UK: Spectator fined after admitting reporting breach

The Spectator has been ordered to pay £5,600 after admitting a November 2011 article about the trial of Stephen Lawrence‘s killers breached a court order. Associate editor Rod Liddle’s piece claimed defendants Gary Dobson and David Norris — who were convicted in January 2012 of Lawrence’s 1993 murder — would not get a fair trial. It appeared in the magazine after the trial had started and an order imposed on reports that could influence the jury’s view of the defendants. The judge said the article caused a brief moment in which the trial was in jeopardy, but the magazine’s swift apology and removal of the piece online meant it was not undermined. The magazine’s lawyer apologised for its “bitterly regrettable” failure to make checks.

Liddle was wrong to write Lawrence trial article, and the Spectator was wrong to publish it

Rod Liddle was stupid to write his article on the trial of Gary Dobson and David Norris, and the Spectator was stupid to publish it. Now the magazine has been fined — not for contempt of court, though anyone with a faint awareness of media law knows that law was broken, but for the even more straightforward offence of breaching a court order. A judge said don’t do it and they did it: it doesn’t get simpler.

Does the incident raise any more complicated issues? No doubt the case will be made.

Liddle thought the trial of Dobson and Norris for the murder of Stephen Lawrence was unfair, and he expressed this view in the Spectator while the trial was in progress. No problem there, you may think, except that well-established and well-known English law forbids such opinionating in public while the justice process is under way.

It does so, not as a form of authority-inspired censorship, not to inhibit discussion about the justice system and not because the system doesn’t really trust jurors, but to protect the weak and the innocent. The law exists because defendants, their lawyers and others who cared about justice argued for it and won the argument.

Liddle knew this. Now he may disagree with the law, but in a democracy the normal course of action for people who want to change a law is to make the case for change rather than to break the law.

Equally, if he believes strongly that Norris and Dobson are victims of a miscarriage of justice he was free to make that case after the verdict. There are, sadly, plenty of miscarriages of justice and there are quite a lot of people who want to draw attention to them. With rare exceptions they do so within the law.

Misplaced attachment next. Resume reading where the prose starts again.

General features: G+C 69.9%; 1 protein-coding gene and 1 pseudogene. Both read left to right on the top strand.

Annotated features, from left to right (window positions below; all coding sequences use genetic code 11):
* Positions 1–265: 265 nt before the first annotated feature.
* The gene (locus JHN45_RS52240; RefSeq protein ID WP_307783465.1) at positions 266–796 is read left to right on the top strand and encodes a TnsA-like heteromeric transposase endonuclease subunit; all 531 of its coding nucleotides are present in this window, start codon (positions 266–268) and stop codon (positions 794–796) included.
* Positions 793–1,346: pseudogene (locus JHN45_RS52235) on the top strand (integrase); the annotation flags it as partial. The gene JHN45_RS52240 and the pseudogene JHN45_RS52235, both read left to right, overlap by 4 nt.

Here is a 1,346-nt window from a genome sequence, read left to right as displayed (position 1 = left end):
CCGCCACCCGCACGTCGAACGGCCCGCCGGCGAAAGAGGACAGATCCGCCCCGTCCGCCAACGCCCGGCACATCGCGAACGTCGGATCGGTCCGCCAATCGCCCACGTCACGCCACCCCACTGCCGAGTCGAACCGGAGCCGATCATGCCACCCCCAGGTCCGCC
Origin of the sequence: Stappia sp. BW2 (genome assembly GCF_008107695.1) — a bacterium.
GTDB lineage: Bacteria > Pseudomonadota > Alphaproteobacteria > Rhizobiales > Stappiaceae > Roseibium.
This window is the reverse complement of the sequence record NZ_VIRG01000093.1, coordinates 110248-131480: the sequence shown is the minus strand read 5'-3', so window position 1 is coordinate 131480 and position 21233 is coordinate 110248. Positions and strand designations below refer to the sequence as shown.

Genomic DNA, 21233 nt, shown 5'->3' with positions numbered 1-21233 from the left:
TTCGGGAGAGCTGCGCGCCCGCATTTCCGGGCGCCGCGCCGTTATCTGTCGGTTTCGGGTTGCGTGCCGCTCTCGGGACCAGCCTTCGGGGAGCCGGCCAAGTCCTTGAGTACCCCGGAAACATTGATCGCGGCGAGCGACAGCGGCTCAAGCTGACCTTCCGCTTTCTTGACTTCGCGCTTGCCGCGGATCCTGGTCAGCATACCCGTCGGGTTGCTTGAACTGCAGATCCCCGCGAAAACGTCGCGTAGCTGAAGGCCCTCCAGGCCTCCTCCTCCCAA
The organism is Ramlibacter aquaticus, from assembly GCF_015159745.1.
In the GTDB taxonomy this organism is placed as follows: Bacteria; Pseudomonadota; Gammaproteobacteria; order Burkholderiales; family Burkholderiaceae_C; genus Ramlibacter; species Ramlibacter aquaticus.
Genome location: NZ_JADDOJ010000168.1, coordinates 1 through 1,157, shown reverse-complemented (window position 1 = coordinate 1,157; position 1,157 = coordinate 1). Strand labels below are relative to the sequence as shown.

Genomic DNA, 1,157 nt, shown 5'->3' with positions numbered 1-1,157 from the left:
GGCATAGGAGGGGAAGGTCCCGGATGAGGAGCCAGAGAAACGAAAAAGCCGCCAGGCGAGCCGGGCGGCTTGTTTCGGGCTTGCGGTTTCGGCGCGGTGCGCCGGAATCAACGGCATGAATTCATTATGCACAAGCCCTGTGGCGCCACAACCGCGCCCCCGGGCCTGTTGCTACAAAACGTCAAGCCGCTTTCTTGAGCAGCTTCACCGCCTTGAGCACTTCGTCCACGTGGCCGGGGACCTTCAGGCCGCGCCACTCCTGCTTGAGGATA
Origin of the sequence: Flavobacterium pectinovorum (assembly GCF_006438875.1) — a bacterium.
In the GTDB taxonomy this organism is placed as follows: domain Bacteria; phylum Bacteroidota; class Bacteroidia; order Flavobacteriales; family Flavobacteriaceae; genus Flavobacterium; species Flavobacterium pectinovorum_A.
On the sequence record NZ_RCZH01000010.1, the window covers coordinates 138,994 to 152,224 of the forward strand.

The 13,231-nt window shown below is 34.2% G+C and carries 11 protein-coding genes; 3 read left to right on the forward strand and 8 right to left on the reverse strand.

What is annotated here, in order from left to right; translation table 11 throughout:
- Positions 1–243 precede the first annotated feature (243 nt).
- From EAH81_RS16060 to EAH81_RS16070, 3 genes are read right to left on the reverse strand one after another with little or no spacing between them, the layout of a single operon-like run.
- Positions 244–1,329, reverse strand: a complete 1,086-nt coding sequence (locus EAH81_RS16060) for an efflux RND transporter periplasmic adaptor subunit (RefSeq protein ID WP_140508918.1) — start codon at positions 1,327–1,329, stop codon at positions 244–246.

Does Liddle really disagree so fundamentally with the law on contempt that he feels the need to break it? Does he really care so much about the case of Norris and Dobson that he will break the law to support them?

If so we can respect his views even if we question his methods, and perhaps we can look forward to seeing him engage in further acts of civil disobedience in pursuit of his cause. We can also expect him to explain that his past actions were calculated and deliberate (though the Spectator might not be happy about that).

If, on the other hand, this was a casual act of arrogance by someone who knew he personally would pay no price for it, how surprised would we be?

Brian Cathcart teaches journalism at Kingston University London and is a founder of the Hacked Off Campaign. in 2000, he won the Orwell Prize for his book The Case of Stephen Lawrence. He tweets at @BrianCathcart

Malawi repeals news censorship law

A vote in the Malawi Parliament has led to the repeal of an amendment to the country’s penal code which banned any news “not in the public interest”. Though amendment to Article 46 of the penal code was introduced in 2010, and was passed last year, it was never implemented after challenges from press freedom groups. The sweeping amendment would have allowed the government to ban anything deemed not to be in the public interest for an unspecified amount of time. Only one member of parliament voted against the repeal.